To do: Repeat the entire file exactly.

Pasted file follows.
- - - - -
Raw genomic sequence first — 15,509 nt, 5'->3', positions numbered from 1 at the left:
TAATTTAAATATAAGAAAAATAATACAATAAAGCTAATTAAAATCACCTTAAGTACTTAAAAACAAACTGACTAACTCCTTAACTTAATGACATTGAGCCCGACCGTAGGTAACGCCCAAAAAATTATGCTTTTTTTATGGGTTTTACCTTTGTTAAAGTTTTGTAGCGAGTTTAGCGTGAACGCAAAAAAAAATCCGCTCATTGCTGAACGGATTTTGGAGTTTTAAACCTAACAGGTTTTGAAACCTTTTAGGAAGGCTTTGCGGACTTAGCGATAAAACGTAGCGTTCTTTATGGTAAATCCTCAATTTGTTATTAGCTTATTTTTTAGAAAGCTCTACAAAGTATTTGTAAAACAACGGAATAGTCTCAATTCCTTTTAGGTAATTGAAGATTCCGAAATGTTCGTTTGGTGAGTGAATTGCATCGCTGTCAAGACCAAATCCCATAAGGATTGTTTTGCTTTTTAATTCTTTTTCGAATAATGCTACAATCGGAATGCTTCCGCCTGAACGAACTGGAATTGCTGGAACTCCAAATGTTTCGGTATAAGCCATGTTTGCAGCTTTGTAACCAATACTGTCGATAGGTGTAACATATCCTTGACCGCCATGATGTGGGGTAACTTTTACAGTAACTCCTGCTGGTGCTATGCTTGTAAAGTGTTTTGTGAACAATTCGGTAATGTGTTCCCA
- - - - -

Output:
Raw genomic sequence first — 15,509 nt, 5'->3', positions numbered from 1 at the left:
TAATTTAAATATAAGAAAAATAATACAATAAAGCTAATTAAAATCACCTTAAGTACTTAAAAACAAACTGACTAACTCCTTAACTTAATGACATTGAGCCCGACCGTAGGTAACGCCCAAAAAATTATGCTTTTTTTATGGGTTTTACCTTTGTTAAAGTTTTGTAGCGAGTTTAGCGTGAACGCAAAAAAAAATCCGCTCATTGCTGAACGGATTTTGGAGTTTTAAACCTAACAGGTTTTGAAACCTTTTAGGAAGGCTTTGCGGACTTAGCGATAAAACGTAGCGTTCTTTATGGTAAATCCTCAATTTGTTATTAGCTTATTTTTTAGAAAGCTCTACAAAGTATTTGTAAAACAACGGAATAGTCTCAATTCCTTTTAGGTAATTGAAGATTCCGAAATGTTCGTTTGGTGAGTGAATTGCATCGCTGTCAAGACCAAATCCCATAAGGATTGTTTTGCTTTTTAATTCTTTTTCGAATAATGCTACAATCGGAATGCTTCCGCCTGAACGAACTGGAATTGCTGGAACTCCAAATGTTTCGGTATAAGCCATGTTTGCAGCTTTGTAACCAATACTGTCGATAGGTGTAACATATCCTTGACCGCCATGATGTGGGGTAACTTTTACAGTAACTCCTGCTGGTGCTATGCTTGTAAAGTGTTTTGTGAACAATTCGGTAATGTGTTCCCA